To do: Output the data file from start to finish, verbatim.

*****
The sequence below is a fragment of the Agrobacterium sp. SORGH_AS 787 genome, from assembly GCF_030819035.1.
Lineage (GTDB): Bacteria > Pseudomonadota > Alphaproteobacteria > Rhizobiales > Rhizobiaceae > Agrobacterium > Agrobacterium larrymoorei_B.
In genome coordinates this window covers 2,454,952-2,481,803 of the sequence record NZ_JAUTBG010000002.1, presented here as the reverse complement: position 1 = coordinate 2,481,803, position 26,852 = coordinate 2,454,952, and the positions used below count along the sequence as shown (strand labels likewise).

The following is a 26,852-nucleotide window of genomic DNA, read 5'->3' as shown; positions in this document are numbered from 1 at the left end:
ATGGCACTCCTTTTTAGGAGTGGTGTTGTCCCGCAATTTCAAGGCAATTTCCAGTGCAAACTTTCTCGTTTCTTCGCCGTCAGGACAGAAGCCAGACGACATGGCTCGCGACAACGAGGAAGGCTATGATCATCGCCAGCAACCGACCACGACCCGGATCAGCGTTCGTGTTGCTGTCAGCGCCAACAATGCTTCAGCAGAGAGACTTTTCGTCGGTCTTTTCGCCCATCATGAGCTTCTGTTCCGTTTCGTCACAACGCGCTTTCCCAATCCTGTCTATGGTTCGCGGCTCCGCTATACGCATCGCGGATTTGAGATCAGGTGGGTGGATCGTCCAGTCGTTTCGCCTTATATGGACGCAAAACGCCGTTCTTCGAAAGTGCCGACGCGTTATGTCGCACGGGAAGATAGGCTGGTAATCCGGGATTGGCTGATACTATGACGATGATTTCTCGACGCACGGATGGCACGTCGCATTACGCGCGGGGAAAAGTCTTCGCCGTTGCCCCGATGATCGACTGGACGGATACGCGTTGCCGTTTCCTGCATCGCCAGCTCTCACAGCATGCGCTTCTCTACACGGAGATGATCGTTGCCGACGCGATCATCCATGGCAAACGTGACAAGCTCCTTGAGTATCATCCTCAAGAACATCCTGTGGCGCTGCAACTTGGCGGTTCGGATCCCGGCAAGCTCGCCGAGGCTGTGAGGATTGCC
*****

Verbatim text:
The sequence below is a fragment of the Agrobacterium sp. SORGH_AS 787 genome, from assembly GCF_030819035.1.
Lineage (GTDB): Bacteria > Pseudomonadota > Alphaproteobacteria > Rhizobiales > Rhizobiaceae > Agrobacterium > Agrobacterium larrymoorei_B.
In genome coordinates this window covers 2,454,952-2,481,803 of the sequence record NZ_JAUTBG010000002.1, presented here as the reverse complement: position 1 = coordinate 2,481,803, position 26,852 = coordinate 2,454,952, and the positions used below count along the sequence as shown (strand labels likewise).

The following is a 26,852-nucleotide window of genomic DNA, read 5'->3' as shown; positions in this document are numbered from 1 at the left end:
ATGGCACTCCTTTTTAGGAGTGGTGTTGTCCCGCAATTTCAAGGCAATTTCCAGTGCAAACTTTCTCGTTTCTTCGCCGTCAGGACAGAAGCCAGACGACATGGCTCGCGACAACGAGGAAGGCTATGATCATCGCCAGCAACCGACCACGACCCGGATCAGCGTTCGTGTTGCTGTCAGCGCCAACAATGCTTCAGCAGAGAGACTTTTCGTCGGTCTTTTCGCCCATCATGAGCTTCTGTTCCGTTTCGTCACAACGCGCTTTCCCAATCCTGTCTATGGTTCGCGGCTCCGCTATACGCATCGCGGATTTGAGATCAGGTGGGTGGATCGTCCAGTCGTTTCGCCTTATATGGACGCAAAACGCCGTTCTTCGAAAGTGCCGACGCGTTATGTCGCACGGGAAGATAGGCTGGTAATCCGGGATTGGCTGATACTATGACGATGATTTCTCGACGCACGGATGGCACGTCGCATTACGCGCGGGGAAAAGTCTTCGCCGTTGCCCCGATGATCGACTGGACGGATACGCGTTGCCGTTTCCTGCATCGCCAGCTCTCACAGCATGCGCTTCTCTACACGGAGATGATCGTTGCCGACGCGATCATCCATGGCAAACGTGACAAGCTCCTTGAGTATCATCCTCAAGAACATCCTGTGGCGCTGCAACTTGGCGGTTCGGATCCCGGCAAGCTCGCCGAGGCTGTGAGGATTGCC